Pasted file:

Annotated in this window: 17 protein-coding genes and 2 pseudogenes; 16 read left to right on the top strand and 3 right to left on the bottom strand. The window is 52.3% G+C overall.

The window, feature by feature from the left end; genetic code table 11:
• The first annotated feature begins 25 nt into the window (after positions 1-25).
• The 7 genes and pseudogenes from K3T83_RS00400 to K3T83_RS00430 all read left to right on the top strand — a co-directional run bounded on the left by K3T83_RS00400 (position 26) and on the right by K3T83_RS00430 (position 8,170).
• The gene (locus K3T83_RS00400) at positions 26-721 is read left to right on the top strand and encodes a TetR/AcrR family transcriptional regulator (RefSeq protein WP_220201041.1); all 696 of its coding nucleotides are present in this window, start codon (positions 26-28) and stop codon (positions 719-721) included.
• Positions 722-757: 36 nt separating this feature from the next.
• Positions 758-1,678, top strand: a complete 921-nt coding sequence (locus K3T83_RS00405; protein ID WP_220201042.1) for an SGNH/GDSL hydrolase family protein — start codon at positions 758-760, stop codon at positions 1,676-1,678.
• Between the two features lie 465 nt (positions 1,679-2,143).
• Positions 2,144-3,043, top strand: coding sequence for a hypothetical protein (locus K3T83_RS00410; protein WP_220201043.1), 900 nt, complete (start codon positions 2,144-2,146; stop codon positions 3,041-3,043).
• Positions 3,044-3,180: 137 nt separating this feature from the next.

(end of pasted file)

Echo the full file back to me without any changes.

Annotated in this window: 17 protein-coding genes and 2 pseudogenes; 16 read left to right on the top strand and 3 right to left on the bottom strand. The window is 52.3% G+C overall.

The window, feature by feature from the left end; genetic code table 11:
• The first annotated feature begins 25 nt into the window (after positions 1-25).
• The 7 genes and pseudogenes from K3T83_RS00400 to K3T83_RS00430 all read left to right on the top strand — a co-directional run bounded on the left by K3T83_RS00400 (position 26) and on the right by K3T83_RS00430 (position 8,170).
• The gene (locus K3T83_RS00400) at positions 26-721 is read left to right on the top strand and encodes a TetR/AcrR family transcriptional regulator (RefSeq protein WP_220201041.1); all 696 of its coding nucleotides are present in this window, start codon (positions 26-28) and stop codon (positions 719-721) included.
• Positions 722-757: 36 nt separating this feature from the next.
• Positions 758-1,678, top strand: a complete 921-nt coding sequence (locus K3T83_RS00405; protein ID WP_220201042.1) for an SGNH/GDSL hydrolase family protein — start codon at positions 758-760, stop codon at positions 1,676-1,678.
• Between the two features lie 465 nt (positions 1,679-2,143).
• Positions 2,144-3,043, top strand: coding sequence for a hypothetical protein (locus K3T83_RS00410; protein WP_220201043.1), 900 nt, complete (start codon positions 2,144-2,146; stop codon positions 3,041-3,043).
• Positions 3,044-3,180: 137 nt separating this feature from the next.